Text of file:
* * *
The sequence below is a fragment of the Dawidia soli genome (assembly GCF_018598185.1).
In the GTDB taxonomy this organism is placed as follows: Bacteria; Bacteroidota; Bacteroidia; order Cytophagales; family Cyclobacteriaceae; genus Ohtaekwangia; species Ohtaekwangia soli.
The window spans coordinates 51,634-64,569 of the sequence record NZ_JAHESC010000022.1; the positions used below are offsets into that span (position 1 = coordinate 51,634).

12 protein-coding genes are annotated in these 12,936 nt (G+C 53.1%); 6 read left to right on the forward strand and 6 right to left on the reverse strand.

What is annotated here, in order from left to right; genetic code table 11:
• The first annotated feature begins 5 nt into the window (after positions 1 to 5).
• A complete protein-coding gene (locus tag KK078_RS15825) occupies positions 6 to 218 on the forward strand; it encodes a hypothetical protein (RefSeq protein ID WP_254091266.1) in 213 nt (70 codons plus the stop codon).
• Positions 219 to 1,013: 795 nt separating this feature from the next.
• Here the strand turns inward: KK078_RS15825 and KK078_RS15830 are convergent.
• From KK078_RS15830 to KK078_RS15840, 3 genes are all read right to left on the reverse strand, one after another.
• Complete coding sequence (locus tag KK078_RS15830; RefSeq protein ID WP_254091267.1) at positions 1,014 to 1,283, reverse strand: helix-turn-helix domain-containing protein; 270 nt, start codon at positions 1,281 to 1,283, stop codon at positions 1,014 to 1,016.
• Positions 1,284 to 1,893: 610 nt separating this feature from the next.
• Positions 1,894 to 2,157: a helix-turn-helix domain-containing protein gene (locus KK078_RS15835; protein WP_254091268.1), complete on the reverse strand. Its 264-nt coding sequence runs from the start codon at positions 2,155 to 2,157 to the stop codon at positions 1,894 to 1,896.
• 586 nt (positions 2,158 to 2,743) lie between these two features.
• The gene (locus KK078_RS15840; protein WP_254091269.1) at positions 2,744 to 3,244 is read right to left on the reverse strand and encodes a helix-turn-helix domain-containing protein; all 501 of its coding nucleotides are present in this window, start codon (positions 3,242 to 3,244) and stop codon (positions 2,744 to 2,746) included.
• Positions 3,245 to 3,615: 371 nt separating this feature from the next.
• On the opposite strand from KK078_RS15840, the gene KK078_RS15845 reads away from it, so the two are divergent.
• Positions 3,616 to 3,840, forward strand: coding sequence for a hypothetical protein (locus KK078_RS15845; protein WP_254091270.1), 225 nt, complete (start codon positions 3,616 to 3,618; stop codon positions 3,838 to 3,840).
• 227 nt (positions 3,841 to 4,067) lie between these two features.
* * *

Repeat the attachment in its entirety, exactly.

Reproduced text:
The sequence below is a fragment of the Dawidia soli genome (assembly GCF_018598185.1).
In the GTDB taxonomy this organism is placed as follows: Bacteria; Bacteroidota; Bacteroidia; order Cytophagales; family Cyclobacteriaceae; genus Ohtaekwangia; species Ohtaekwangia soli.
The window spans coordinates 51,634-64,569 of the sequence record NZ_JAHESC010000022.1; the positions used below are offsets into that span (position 1 = coordinate 51,634).

12 protein-coding genes are annotated in these 12,936 nt (G+C 53.1%); 6 read left to right on the forward strand and 6 right to left on the reverse strand.

What is annotated here, in order from left to right; genetic code table 11:
• The first annotated feature begins 5 nt into the window (after positions 1 to 5).
• A complete protein-coding gene (locus tag KK078_RS15825) occupies positions 6 to 218 on the forward strand; it encodes a hypothetical protein (RefSeq protein ID WP_254091266.1) in 213 nt (70 codons plus the stop codon).
• Positions 219 to 1,013: 795 nt separating this feature from the next.
• Here the strand turns inward: KK078_RS15825 and KK078_RS15830 are convergent.
• From KK078_RS15830 to KK078_RS15840, 3 genes are all read right to left on the reverse strand, one after another.
• Complete coding sequence (locus tag KK078_RS15830; RefSeq protein ID WP_254091267.1) at positions 1,014 to 1,283, reverse strand: helix-turn-helix domain-containing protein; 270 nt, start codon at positions 1,281 to 1,283, stop codon at positions 1,014 to 1,016.
• Positions 1,284 to 1,893: 610 nt separating this feature from the next.
• Positions 1,894 to 2,157: a helix-turn-helix domain-containing protein gene (locus KK078_RS15835; protein WP_254091268.1), complete on the reverse strand. Its 264-nt coding sequence runs from the start codon at positions 2,155 to 2,157 to the stop codon at positions 1,894 to 1,896.
• 586 nt (positions 2,158 to 2,743) lie between these two features.
• The gene (locus KK078_RS15840; protein WP_254091269.1) at positions 2,744 to 3,244 is read right to left on the reverse strand and encodes a helix-turn-helix domain-containing protein; all 501 of its coding nucleotides are present in this window, start codon (positions 3,242 to 3,244) and stop codon (positions 2,744 to 2,746) included.
• Positions 3,245 to 3,615: 371 nt separating this feature from the next.
• On the opposite strand from KK078_RS15840, the gene KK078_RS15845 reads away from it, so the two are divergent.
• Positions 3,616 to 3,840, forward strand: coding sequence for a hypothetical protein (locus KK078_RS15845; protein WP_254091270.1), 225 nt, complete (start codon positions 3,616 to 3,618; stop codon positions 3,838 to 3,840).
• 227 nt (positions 3,841 to 4,067) lie between these two features.